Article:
Daisy Ridley on how she avoided the fiercest Star Wars criticism after filming the latest trilogy

Daisy Ridley says she stayed off social media while filming her Star Wars, but ignoring the online backlash didn’t save her from strangers.

Fandom is a gift and a curse. It can elevate incredible art to another level. However, fandom can also act as a weapon against the people who work around the clock to create entertainment that is meant to stand the test of time. Franchise as Star wars, Harry Potter, DC and Marvel host some of the most rabid fans across the entertainment spectrum. What happens when these fans get access to the stars behind the properties they claim to love? Most of the time they engage in praise and pleasantry and move on – other times they bombard an unsuspecting party with criticism, making for an unwelcome and hostile experience. Daisy Ridleywho played Ray in recent times Star wars trilogy, don’t make a habit of reading about negativity towards her role in the galaxy far, far away. But harsh words pierce the veil every now and then, confusing and contaminating an otherwise life-changing experience.

Talking to Rolling stones about Star wars Ridley explained how her hiatus from social media during the trilogy’s release helped keep her sanity and ambitions intact. Unfortunately, ignoring Twitter and Facebook didn’t help when strangers approached her on the street.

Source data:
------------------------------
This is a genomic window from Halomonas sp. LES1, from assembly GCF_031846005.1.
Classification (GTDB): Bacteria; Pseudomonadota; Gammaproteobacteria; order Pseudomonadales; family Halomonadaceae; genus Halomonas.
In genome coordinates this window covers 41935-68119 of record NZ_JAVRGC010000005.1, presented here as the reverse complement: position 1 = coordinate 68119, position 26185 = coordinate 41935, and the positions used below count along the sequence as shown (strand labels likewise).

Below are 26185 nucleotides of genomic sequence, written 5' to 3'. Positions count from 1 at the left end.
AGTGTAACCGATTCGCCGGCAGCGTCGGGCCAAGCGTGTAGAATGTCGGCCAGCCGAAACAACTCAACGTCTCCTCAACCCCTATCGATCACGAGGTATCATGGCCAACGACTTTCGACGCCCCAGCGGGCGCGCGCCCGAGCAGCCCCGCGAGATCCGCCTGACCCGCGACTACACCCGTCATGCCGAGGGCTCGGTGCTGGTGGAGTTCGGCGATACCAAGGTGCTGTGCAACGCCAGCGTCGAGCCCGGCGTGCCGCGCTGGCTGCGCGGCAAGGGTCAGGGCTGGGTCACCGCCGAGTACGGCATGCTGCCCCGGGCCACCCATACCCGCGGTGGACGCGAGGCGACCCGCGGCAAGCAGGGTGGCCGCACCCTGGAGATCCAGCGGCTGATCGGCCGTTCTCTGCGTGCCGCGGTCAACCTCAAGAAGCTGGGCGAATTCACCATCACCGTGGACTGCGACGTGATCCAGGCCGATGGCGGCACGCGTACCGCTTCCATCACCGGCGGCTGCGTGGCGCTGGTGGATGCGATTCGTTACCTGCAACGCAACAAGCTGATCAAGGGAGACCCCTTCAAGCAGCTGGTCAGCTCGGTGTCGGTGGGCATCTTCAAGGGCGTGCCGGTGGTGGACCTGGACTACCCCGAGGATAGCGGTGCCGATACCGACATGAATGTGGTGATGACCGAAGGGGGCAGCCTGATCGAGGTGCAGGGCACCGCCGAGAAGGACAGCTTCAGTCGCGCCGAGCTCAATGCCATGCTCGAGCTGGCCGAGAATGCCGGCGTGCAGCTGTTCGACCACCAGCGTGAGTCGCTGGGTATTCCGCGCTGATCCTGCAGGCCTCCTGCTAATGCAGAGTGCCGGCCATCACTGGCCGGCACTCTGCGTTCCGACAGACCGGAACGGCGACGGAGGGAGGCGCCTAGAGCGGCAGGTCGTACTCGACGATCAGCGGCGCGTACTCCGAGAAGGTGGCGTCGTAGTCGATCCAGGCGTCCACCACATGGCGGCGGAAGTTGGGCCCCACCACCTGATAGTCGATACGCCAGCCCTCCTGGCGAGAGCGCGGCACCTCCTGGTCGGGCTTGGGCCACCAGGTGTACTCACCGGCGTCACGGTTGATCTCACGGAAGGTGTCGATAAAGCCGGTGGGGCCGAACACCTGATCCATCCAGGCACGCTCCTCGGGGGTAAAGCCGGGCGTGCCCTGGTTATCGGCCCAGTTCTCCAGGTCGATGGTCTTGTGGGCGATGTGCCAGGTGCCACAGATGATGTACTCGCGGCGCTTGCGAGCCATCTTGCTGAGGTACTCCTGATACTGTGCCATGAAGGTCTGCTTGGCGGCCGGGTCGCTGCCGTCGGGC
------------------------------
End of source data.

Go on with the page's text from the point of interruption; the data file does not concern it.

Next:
“The funny thing is, because I don’t read stuff and haven’t been on social media for a while, when I referred to how people can have big opinions about it, [I meant that] random people on the street would be so open with their opinions and I’d be like, I’m good. I don’t need to hear that. Cool. Great,” Ridley explained about confronting meaningful strangers in nature. Still, Ridley believes much of the criticism she has received was driven by sexism. “It was probably sexier than I realized.”

While staying offline kept her in the dark about many things, Ridley doesn’t regret ignoring the online haters and letting their venom fall by the wayside. “Yeah. Luckily I didn’t read anything. I think there’s so much vitriol out there that I didn’t need to read it.” Ridley chose to ignore the negativity towards her performance while making the trilogy, although she is aware of the ugly Star wars fans can be.

“I felt for Moses Ingram recently and felt that in comparison it was so much worse for other people.” Ridley said of Ingram being inundated with racist comments about her Star wars casting. “I don’t think it’s just fandom. Everyone feels like they need to say everything they feel, and I don’t know that everyone does.” Amen, Ms. Ridley!

What do you think of Ridley’s handling of Star wars backlash? Was it wise to ignore the echo chamber of negativity? Is that criticism important to consider when shaping the character through several films? Feel free to let us know what you think in the comments.

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